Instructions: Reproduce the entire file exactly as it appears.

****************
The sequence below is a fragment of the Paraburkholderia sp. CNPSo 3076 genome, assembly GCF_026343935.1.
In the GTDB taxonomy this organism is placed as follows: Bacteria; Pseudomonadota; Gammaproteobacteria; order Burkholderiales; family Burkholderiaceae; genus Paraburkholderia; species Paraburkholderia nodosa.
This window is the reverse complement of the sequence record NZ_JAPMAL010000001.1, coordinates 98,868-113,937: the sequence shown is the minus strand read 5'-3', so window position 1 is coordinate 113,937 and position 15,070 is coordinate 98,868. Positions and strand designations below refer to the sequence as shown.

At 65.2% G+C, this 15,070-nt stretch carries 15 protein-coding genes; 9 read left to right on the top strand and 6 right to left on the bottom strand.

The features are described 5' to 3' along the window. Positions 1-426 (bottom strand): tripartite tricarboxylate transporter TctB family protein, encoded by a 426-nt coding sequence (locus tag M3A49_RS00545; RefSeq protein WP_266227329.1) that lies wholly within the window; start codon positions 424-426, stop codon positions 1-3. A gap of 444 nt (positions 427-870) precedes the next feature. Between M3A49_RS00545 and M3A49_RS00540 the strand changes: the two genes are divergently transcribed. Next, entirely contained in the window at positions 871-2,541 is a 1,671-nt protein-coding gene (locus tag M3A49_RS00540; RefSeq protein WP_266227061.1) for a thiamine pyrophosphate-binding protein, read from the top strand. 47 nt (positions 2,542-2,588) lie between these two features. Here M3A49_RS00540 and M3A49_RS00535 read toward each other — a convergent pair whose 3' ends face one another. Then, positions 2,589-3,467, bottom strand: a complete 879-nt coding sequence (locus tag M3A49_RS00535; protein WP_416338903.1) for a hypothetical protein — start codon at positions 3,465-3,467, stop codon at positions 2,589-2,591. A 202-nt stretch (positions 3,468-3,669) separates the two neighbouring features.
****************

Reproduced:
The sequence below is a fragment of the Paraburkholderia sp. CNPSo 3076 genome, assembly GCF_026343935.1.
In the GTDB taxonomy this organism is placed as follows: Bacteria; Pseudomonadota; Gammaproteobacteria; order Burkholderiales; family Burkholderiaceae; genus Paraburkholderia; species Paraburkholderia nodosa.
This window is the reverse complement of the sequence record NZ_JAPMAL010000001.1, coordinates 98,868-113,937: the sequence shown is the minus strand read 5'-3', so window position 1 is coordinate 113,937 and position 15,070 is coordinate 98,868. Positions and strand designations below refer to the sequence as shown.

At 65.2% G+C, this 15,070-nt stretch carries 15 protein-coding genes; 9 read left to right on the top strand and 6 right to left on the bottom strand.

The features are described 5' to 3' along the window. Positions 1-426 (bottom strand): tripartite tricarboxylate transporter TctB family protein, encoded by a 426-nt coding sequence (locus tag M3A49_RS00545; RefSeq protein WP_266227329.1) that lies wholly within the window; start codon positions 424-426, stop codon positions 1-3. A gap of 444 nt (positions 427-870) precedes the next feature. Between M3A49_RS00545 and M3A49_RS00540 the strand changes: the two genes are divergently transcribed. Next, entirely contained in the window at positions 871-2,541 is a 1,671-nt protein-coding gene (locus tag M3A49_RS00540; RefSeq protein WP_266227061.1) for a thiamine pyrophosphate-binding protein, read from the top strand. 47 nt (positions 2,542-2,588) lie between these two features. Here M3A49_RS00540 and M3A49_RS00535 read toward each other — a convergent pair whose 3' ends face one another. Then, positions 2,589-3,467, bottom strand: a complete 879-nt coding sequence (locus tag M3A49_RS00535; protein WP_416338903.1) for a hypothetical protein — start codon at positions 3,465-3,467, stop codon at positions 2,589-2,591. A 202-nt stretch (positions 3,468-3,669) separates the two neighbouring features.